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Vancouver Votes: Prologue - THE COMMENTARY

By Joseph Planta

In less than a month, municipalities across the province will head to the polls to cast their civic government ballots. In the City of Vancouver, NPA incumbent Philip Owen will do battle with COPE/Green candidate David Cadman. In 1996, Owen easily beat Carmela Allevato, and in doing so, paved the way for an NPA sweep on city council, school board and parks board. This time around Cadman and the coalition are set to do battle and claim at least one seat. The NPA stands for Non-Partisan Association, some may say the right-wing in this town, but I think they represent the status quo. The other day, Mayor Owen and the NPA team unveiled their campaign slogan, which says something like, ‘Elect responsible government’. Well, I must admit they’ve been responsible, because for one, they haven’t had many big issues to decide on, nor have their activities been so sweeping in which they’d have the voter up in arms.

Speaking of voters, voting turnout is at an all-time low. 32% of eligible voters voted 3 years ago. That figure is disappointing, but more importantly it’s embarrassing. Low voter turnout always means that a segment, in this case a large segment, of the population isn’t represented in the outcome of the result. In the case of the Mayor’s race, Mayor Owen shouldn’t bother moving his stuff out of his office. Although Cadman is tough and looks like he can do the job, he won’t win. Vancouverites in their grandest are always willing to embracing the status quo.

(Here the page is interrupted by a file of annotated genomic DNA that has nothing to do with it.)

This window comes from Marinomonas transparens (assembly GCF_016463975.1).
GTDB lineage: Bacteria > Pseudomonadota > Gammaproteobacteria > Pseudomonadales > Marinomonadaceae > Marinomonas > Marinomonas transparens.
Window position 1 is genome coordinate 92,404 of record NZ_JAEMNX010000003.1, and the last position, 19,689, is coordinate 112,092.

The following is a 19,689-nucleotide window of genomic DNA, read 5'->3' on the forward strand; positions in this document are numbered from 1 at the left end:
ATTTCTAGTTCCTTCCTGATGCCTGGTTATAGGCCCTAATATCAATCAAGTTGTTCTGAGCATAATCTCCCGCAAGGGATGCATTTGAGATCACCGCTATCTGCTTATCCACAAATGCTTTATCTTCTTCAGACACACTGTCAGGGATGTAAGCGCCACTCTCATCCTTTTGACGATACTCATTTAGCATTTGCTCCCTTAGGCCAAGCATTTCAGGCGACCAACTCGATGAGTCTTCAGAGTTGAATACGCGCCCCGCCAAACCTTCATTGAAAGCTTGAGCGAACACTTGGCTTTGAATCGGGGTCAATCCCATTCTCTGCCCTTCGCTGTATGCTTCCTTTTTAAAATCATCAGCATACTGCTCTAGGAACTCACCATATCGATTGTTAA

One of the most chilling showdowns, has already taken place. And that was at the NPA’s nominating meeting, where they dubiously dumped two incumbent councillors Alan Herbert and Nancy Chivario. It all stemmed from councils controversial decision to grant a licence to a gay bar, and for Mr. Herbert and Ms. Chivario’s opposition to towing the party line. They have both decide to seek re-election, but without a party banner to run under, both will run as independents. This situation only reinforces my opinion, because Herbert and Chivario represented points of view that strayed from the centre. And for holding such opinions, they got punished.

It’s all up to the civic populous to decide who’ll top the polls. It’ll be an NPA majority, and the real test from now to voting day is how good the other parties will be at campaigning and inevitably in how they can get elected.

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An archive of Joseph Planta's previous columns can be found by clicking HERE .